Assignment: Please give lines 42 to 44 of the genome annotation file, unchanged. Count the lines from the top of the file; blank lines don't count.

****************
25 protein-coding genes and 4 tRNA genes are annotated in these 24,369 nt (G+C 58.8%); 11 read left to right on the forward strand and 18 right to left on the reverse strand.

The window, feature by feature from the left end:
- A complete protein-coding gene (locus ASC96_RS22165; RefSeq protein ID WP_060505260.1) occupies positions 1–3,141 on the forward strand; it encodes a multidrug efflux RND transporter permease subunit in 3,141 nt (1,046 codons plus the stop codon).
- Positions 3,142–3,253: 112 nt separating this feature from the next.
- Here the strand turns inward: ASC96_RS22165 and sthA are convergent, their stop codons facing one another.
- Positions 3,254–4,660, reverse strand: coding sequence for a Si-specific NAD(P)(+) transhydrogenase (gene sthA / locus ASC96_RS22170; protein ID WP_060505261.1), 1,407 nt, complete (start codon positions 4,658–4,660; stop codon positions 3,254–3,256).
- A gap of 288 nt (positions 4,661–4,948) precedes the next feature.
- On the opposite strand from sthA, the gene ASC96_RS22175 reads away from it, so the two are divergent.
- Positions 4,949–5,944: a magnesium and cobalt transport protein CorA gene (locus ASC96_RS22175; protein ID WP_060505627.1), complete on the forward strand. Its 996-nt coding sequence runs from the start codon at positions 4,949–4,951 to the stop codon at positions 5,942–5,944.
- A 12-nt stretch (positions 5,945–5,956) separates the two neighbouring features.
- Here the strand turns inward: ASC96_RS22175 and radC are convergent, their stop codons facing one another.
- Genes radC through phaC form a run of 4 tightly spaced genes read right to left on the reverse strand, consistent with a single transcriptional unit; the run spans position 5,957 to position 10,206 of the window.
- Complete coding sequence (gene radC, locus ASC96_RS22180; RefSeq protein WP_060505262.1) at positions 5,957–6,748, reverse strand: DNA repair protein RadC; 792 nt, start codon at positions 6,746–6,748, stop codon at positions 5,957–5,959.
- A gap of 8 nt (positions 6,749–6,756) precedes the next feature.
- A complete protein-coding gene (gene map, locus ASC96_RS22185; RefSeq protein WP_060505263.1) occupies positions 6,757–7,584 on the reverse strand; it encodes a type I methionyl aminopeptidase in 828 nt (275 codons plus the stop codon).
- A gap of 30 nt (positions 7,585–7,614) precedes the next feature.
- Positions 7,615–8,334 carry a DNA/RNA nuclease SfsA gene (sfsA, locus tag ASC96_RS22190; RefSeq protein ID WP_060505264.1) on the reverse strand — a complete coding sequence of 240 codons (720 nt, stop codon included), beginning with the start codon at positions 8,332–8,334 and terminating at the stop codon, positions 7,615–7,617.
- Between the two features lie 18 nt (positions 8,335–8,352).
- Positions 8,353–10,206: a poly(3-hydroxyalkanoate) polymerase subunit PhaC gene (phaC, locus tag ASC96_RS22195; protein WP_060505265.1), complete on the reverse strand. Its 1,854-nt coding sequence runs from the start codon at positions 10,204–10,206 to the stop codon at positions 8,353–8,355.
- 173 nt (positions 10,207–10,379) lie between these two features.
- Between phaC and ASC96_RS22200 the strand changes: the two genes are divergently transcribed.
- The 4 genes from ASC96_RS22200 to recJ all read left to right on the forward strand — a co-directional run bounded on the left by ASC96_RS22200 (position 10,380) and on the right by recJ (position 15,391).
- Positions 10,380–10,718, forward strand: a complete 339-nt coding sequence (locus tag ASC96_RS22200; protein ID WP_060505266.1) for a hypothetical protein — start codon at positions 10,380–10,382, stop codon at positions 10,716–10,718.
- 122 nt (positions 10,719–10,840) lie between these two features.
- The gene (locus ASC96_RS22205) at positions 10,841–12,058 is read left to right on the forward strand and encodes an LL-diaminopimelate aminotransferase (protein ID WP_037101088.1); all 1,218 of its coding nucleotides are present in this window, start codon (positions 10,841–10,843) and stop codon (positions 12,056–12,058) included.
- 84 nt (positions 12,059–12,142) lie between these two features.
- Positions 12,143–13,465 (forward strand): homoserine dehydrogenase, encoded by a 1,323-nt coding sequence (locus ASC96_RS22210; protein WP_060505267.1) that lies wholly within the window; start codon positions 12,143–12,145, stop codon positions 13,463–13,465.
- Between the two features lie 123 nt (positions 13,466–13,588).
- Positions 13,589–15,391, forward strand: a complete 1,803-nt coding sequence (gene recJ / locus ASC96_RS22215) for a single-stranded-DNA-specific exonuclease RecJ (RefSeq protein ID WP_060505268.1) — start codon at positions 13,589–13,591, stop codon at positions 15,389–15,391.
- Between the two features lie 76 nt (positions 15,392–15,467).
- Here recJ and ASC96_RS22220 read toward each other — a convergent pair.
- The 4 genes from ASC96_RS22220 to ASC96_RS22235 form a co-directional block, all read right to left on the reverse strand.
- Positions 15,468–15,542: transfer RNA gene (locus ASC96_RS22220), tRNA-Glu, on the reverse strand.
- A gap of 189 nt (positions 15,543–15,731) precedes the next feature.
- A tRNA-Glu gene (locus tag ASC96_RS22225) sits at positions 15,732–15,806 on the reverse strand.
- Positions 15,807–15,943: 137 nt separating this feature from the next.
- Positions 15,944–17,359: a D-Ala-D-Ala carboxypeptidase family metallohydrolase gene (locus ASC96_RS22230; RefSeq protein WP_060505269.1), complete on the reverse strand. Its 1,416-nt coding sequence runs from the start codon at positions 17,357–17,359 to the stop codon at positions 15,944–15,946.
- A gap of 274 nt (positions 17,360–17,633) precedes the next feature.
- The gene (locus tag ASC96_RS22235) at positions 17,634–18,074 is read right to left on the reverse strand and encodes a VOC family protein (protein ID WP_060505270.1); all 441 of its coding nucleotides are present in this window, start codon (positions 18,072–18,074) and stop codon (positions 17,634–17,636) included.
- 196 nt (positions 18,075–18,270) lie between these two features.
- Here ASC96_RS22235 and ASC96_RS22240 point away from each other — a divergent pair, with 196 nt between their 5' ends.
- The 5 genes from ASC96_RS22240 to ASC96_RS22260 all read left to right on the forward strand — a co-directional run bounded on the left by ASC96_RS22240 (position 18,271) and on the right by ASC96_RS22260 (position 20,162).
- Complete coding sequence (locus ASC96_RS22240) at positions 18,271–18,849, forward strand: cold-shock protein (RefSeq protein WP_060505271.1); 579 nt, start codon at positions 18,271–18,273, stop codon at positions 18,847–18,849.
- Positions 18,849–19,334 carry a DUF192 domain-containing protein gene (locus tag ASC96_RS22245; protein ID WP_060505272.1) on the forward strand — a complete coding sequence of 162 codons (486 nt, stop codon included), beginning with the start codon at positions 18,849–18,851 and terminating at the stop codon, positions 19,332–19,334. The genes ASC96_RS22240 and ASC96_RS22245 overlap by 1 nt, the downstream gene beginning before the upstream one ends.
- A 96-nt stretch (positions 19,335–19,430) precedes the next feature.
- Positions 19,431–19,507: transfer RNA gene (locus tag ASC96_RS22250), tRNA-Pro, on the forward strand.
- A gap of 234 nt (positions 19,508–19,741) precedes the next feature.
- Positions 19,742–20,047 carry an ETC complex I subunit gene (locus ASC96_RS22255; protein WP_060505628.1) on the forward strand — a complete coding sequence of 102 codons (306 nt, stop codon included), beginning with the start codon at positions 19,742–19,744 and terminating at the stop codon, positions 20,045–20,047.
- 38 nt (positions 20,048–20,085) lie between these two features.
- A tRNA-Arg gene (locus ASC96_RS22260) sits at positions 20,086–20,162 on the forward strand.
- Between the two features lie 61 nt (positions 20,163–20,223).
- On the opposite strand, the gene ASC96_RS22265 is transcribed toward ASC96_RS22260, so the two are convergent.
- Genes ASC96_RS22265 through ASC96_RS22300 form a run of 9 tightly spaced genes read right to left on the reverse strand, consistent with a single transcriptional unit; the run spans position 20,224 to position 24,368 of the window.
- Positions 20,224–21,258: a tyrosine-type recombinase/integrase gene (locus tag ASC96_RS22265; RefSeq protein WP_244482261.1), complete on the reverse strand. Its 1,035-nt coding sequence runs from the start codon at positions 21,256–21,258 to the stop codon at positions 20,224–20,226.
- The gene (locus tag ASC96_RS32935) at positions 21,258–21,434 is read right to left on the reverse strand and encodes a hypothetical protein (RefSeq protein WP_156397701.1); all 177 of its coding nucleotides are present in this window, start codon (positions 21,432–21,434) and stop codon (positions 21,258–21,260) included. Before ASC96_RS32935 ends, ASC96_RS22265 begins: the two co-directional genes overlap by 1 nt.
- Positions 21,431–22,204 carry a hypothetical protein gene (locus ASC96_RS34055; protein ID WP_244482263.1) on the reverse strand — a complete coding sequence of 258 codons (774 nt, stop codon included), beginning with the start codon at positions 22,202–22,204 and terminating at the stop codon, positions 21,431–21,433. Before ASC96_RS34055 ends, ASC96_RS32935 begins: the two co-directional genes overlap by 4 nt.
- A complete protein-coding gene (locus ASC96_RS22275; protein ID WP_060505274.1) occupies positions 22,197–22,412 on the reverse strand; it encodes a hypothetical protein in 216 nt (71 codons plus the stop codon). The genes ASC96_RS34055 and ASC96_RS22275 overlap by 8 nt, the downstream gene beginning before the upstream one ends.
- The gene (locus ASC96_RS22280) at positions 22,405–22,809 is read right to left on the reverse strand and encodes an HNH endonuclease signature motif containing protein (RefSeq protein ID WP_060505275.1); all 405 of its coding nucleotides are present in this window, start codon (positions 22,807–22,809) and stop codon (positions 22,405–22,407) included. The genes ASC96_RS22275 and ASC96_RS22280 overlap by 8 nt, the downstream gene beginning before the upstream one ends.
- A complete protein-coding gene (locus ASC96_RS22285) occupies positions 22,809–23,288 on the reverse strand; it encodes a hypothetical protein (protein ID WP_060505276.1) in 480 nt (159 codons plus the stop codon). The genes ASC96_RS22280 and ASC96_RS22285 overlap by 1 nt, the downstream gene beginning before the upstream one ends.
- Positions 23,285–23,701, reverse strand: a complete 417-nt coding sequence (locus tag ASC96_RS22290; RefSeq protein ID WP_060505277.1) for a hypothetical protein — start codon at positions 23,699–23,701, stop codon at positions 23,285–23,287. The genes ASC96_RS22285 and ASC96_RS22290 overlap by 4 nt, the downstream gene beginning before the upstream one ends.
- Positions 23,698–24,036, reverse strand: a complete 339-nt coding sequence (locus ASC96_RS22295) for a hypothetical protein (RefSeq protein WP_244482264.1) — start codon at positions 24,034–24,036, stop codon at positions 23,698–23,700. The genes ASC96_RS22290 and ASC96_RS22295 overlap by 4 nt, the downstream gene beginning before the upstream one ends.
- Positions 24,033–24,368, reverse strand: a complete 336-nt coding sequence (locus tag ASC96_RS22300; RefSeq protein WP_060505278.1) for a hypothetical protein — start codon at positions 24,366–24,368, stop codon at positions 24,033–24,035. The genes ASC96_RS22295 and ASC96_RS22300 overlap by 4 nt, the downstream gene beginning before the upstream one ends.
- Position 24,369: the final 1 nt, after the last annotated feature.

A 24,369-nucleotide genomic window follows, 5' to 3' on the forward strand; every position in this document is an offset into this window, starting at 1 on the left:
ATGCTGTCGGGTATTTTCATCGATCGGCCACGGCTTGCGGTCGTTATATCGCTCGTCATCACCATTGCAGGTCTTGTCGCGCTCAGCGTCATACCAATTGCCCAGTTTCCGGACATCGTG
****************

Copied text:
- The 5 genes from ASC96_RS22240 to ASC96_RS22260 all read left to right on the forward strand — a co-directional run bounded on the left by ASC96_RS22240 (position 18,271) and on the right by ASC96_RS22260 (position 20,162).
- Complete coding sequence (locus ASC96_RS22240) at positions 18,271–18,849, forward strand: cold-shock protein (RefSeq protein WP_060505271.1); 579 nt, start codon at positions 18,271–18,273, stop codon at positions 18,847–18,849.
- Positions 18,849–19,334 carry a DUF192 domain-containing protein gene (locus tag ASC96_RS22245; protein ID WP_060505272.1) on the forward strand — a complete coding sequence of 162 codons (486 nt, stop codon included), beginning with the start codon at positions 18,849–18,851 and terminating at the stop codon, positions 19,332–19,334. The genes ASC96_RS22240 and ASC96_RS22245 overlap by 1 nt, the downstream gene beginning before the upstream one ends.